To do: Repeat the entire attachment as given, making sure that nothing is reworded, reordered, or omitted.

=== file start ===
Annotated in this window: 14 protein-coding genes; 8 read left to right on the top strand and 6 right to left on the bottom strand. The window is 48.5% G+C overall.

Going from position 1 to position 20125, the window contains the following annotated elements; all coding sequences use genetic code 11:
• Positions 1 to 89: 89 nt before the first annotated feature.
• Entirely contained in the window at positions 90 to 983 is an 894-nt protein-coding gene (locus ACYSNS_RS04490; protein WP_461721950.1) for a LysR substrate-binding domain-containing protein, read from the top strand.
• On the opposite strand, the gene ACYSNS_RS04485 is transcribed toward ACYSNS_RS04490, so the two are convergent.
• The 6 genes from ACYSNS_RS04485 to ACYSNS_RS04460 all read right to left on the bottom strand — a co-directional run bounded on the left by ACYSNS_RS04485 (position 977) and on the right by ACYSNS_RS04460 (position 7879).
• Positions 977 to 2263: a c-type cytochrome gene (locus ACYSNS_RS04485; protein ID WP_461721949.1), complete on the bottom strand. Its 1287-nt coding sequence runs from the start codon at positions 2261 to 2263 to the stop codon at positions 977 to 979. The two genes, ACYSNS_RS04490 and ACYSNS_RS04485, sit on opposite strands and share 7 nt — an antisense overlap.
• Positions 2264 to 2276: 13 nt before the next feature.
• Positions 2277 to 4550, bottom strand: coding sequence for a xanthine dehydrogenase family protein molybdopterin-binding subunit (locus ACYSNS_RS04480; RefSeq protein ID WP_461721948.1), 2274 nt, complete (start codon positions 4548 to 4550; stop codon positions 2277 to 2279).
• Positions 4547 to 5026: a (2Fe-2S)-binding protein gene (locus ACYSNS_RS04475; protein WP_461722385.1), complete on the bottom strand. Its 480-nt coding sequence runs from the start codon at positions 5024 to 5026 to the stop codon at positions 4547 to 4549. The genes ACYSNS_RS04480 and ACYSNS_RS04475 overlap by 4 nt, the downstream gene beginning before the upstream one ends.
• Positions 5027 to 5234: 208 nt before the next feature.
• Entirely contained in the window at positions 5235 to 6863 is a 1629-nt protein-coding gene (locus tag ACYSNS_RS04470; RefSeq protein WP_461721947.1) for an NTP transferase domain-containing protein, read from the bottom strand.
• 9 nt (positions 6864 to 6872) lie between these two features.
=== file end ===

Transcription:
Annotated in this window: 14 protein-coding genes; 8 read left to right on the top strand and 6 right to left on the bottom strand. The window is 48.5% G+C overall.

Going from position 1 to position 20125, the window contains the following annotated elements; all coding sequences use genetic code 11:
• Positions 1 to 89: 89 nt before the first annotated feature.
• Entirely contained in the window at positions 90 to 983 is an 894-nt protein-coding gene (locus ACYSNS_RS04490; protein WP_461721950.1) for a LysR substrate-binding domain-containing protein, read from the top strand.
• On the opposite strand, the gene ACYSNS_RS04485 is transcribed toward ACYSNS_RS04490, so the two are convergent.
• The 6 genes from ACYSNS_RS04485 to ACYSNS_RS04460 all read right to left on the bottom strand — a co-directional run bounded on the left by ACYSNS_RS04485 (position 977) and on the right by ACYSNS_RS04460 (position 7879).
• Positions 977 to 2263: a c-type cytochrome gene (locus ACYSNS_RS04485; protein ID WP_461721949.1), complete on the bottom strand. Its 1287-nt coding sequence runs from the start codon at positions 2261 to 2263 to the stop codon at positions 977 to 979. The two genes, ACYSNS_RS04490 and ACYSNS_RS04485, sit on opposite strands and share 7 nt — an antisense overlap.
• Positions 2264 to 2276: 13 nt before the next feature.
• Positions 2277 to 4550, bottom strand: coding sequence for a xanthine dehydrogenase family protein molybdopterin-binding subunit (locus ACYSNS_RS04480; RefSeq protein ID WP_461721948.1), 2274 nt, complete (start codon positions 4548 to 4550; stop codon positions 2277 to 2279).
• Positions 4547 to 5026: a (2Fe-2S)-binding protein gene (locus ACYSNS_RS04475; protein WP_461722385.1), complete on the bottom strand. Its 480-nt coding sequence runs from the start codon at positions 5024 to 5026 to the stop codon at positions 4547 to 4549. The genes ACYSNS_RS04480 and ACYSNS_RS04475 overlap by 4 nt, the downstream gene beginning before the upstream one ends.
• Positions 5027 to 5234: 208 nt before the next feature.
• Entirely contained in the window at positions 5235 to 6863 is a 1629-nt protein-coding gene (locus tag ACYSNS_RS04470; RefSeq protein WP_461721947.1) for an NTP transferase domain-containing protein, read from the bottom strand.
• 9 nt (positions 6864 to 6872) lie between these two features.